As if you were’t titillated enough by “Livin’ Wavy”, the Sexy Neighbors single we dropped back in December, the Bushwick-centric band is back for more with another boom-worthy single off their new EP, LIHC (out January 31 on Kings Highway Records). “Flickering,” which we’re premiering here, offers something of a departure from the “post-grunge” stylings running through the former and hints toward a new direction, thanks in part to a fresh lineup.
Actually, you might barely recognize the Nabes here. With main dude Felix Gottdiener’s voice crackling through louder than ever, it’s almost as if they flicked a lit cigarette at a stack of dynamite sticks piled high under an eight track and blew the tubes wide open. Instead of hustling through the rest of the song to clean up the mess, they sat back, narrowed their eyes, and let the smoldering remains waft thick, black smoke onto the tape. Or, as Felix prefers it, “a song with a krautrock kind of feel.” That works too.
The lyrics are equally as angry and yet powerless, a sort of pissed-off resignation that switches off with throwing hands up and embracing the darkness. The source of the frustration are some seriously outta control “flames licking up” the object of affection, and a tug-of-war over a “chemical dependency.” The indulgence seems to have lost its initial glimmer, as our leading man describes it as a feeling that “ain’t getting any different.”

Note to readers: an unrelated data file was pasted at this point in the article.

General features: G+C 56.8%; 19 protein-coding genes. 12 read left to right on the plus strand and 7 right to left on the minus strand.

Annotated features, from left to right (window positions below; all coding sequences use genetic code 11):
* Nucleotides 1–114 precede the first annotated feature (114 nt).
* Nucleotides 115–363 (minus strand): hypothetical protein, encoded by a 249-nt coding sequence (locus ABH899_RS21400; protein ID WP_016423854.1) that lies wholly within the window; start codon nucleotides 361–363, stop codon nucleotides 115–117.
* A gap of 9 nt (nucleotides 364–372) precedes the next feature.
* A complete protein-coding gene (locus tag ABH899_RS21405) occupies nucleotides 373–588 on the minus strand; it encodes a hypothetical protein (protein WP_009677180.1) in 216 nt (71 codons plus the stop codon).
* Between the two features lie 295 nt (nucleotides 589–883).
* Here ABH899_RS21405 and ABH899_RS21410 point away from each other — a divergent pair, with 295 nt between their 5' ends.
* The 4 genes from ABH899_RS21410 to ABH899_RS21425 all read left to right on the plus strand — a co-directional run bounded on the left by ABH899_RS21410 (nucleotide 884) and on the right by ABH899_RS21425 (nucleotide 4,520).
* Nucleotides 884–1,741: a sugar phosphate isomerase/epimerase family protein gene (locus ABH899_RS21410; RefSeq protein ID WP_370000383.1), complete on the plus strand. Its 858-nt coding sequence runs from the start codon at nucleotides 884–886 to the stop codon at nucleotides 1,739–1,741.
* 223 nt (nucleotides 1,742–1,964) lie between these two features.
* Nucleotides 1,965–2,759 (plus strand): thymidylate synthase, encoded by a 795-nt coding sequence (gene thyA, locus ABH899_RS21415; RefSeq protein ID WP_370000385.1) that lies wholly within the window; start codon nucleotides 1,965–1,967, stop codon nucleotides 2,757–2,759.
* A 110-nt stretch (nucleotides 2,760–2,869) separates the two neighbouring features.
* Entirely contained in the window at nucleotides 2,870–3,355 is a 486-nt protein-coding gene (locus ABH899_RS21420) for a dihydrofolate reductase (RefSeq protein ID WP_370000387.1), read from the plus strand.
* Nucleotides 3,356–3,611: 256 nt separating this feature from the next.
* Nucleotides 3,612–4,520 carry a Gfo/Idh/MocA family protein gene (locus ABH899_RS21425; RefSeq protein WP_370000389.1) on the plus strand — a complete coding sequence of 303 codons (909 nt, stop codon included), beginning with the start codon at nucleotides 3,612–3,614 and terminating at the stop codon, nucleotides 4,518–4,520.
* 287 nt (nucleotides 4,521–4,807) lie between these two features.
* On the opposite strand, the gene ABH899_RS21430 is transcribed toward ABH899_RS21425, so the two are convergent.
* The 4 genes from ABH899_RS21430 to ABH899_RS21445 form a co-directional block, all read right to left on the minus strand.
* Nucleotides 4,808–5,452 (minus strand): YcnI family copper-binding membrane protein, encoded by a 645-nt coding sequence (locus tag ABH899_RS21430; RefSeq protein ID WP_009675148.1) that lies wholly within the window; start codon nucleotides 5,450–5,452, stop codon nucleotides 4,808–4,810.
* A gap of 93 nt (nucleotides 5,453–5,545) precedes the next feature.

Against the backdrop of so much doom and gloom, the catharsis of “Flickering” couldn’t be better timed. If you, too, feel on the verge of bursting into flames from all the unquellable rage growing in your loins that now threatens to burble its incendiary juices out through every pore on your body, consider stopping by the Sexy Neighbors album release party, happening January 31 at Alphaville. Perhaps consider wearing polyester, which Wikipedia tells me is “inherently flame retardant.”
Bleak as “Flickering” (and the whole world right now, really) may be, we gotta keep on keepin’ on. The Neighbors know this well, and the song itself shows us the way out through their fiery take on post-punk’s subdued ferocity. Felix says we’ll be hearing more of that, seeing that the new bass player has hardcore lineage: “It’s definitely getting more punk.”